We gave readers a chance to say whatever they wanted, and they did. We relied on the community to police the comments by flagging those deemed inappropriate, and they did. Sometimes.
Self-policing was slow, and offending comments were not always 86’d on weekends or late at night. Our small staff spent an inordinate amount of time reviewing and removing offending comments.
In short, the test didn’t work. So we’re going back to the way we used to do things. By the time you read this, we’ll have started screening online comments before publication.
The decision was hard. Some good — story tips, spirited debate, reasoned arguments — came from removing the online filter. So did some bad — racism, homophobia, religious intolerance, falsehoods.
I expected all of that. But what caught me by surprise were attacks on children and spouses of newsmakers, as well as those on the dead.
Our editors need to have at least some control over what is “published” before the rest of the world sees it. That doesn’t mean you won’t see offensive exchanges or the same standards applied to comments that you’d find in published letters to the editor. We have a relatively high tolerance for criticism of policymakers and public figures, and I know that readers know which comments to take seriously and which to ignore, so there will be plenty of ridiculous comments, just like before.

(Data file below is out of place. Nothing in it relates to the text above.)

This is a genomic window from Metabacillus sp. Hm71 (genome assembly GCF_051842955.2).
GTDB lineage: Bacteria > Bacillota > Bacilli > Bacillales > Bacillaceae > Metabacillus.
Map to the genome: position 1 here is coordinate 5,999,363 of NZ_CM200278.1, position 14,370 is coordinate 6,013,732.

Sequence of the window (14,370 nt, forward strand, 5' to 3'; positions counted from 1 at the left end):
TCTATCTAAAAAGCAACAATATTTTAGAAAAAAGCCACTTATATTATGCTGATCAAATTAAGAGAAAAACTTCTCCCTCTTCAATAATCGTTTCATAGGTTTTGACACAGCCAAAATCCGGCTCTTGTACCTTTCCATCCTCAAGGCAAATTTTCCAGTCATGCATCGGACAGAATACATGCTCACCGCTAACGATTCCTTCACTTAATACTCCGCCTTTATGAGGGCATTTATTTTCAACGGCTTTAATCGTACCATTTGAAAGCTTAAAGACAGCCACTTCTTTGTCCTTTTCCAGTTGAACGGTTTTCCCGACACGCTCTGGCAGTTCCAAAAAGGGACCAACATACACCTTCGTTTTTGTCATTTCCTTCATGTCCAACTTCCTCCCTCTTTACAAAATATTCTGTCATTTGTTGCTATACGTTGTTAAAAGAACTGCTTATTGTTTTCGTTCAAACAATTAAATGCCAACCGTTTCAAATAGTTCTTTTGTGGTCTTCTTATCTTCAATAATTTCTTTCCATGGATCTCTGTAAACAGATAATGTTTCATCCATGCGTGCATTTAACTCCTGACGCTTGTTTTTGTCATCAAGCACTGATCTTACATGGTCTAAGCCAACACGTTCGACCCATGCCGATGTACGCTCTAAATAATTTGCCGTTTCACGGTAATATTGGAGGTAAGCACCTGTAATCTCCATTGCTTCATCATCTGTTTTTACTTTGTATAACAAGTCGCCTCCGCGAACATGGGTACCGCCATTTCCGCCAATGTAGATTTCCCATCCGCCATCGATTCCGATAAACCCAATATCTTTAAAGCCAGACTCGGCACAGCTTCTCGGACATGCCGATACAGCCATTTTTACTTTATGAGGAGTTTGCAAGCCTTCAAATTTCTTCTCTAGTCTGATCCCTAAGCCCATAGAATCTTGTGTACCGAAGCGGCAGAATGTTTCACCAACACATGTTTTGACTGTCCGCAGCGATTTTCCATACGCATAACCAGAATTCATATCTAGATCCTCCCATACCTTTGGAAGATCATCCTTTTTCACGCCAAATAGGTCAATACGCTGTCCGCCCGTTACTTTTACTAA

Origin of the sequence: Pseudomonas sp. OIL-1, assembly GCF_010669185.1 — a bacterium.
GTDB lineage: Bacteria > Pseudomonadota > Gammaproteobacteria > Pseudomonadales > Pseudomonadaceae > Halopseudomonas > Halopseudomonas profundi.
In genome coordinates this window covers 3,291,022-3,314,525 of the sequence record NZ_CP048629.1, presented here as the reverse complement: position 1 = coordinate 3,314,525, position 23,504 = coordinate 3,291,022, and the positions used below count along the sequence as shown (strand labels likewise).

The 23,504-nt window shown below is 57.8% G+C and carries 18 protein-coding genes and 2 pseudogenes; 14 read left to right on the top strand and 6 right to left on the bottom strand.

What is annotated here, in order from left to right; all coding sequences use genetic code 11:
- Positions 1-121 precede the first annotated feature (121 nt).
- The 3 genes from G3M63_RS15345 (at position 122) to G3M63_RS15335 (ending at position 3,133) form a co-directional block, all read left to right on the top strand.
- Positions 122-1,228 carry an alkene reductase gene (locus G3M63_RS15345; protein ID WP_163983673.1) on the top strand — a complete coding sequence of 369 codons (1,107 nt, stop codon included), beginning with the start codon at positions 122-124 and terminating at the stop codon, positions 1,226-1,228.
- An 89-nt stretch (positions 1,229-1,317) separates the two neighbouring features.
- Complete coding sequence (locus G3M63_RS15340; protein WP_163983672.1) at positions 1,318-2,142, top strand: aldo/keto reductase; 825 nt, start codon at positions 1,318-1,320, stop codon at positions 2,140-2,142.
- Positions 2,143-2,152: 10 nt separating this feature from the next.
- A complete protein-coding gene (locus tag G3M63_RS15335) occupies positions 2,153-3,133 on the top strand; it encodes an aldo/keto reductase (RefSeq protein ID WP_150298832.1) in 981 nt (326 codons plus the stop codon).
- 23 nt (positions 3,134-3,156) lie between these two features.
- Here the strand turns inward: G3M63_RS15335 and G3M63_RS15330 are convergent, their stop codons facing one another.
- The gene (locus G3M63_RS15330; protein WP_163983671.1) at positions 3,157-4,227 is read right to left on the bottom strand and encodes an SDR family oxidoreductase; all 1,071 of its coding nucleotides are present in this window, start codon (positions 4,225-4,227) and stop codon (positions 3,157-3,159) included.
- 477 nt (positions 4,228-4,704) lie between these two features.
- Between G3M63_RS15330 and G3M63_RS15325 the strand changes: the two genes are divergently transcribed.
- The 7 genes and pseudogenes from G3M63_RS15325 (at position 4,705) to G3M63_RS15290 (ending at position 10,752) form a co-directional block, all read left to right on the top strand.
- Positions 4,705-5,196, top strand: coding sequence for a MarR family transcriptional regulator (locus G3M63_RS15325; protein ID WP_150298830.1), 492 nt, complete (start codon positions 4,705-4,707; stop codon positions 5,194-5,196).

But we’re not going to allow online graffiti, cheap shots, deeply personal attacks on race, religion, sexuality, family members of public figures (unless they are in the news for legitimate reasons) and so forth.
Online users can still choose their screen names. They don’t need to use their real names, though I personally feel that those who stand by what they say have more credibility. This why there are bylines, names below the letters to the editor and limited use of anonymous sources in our articles.
It’s pretty obvious that given the profession I’m in I believe in free speech, but I also believe in a newspaper’s role of making good editorial decisions about what gets published — and what doesn’t.
JOHN CANALIS is editor of the Daily Pilot, Laguna Beach Coastline Pilot and Huntington Beach Independent. He can be reached at (714) 966-4607 and email@example.com.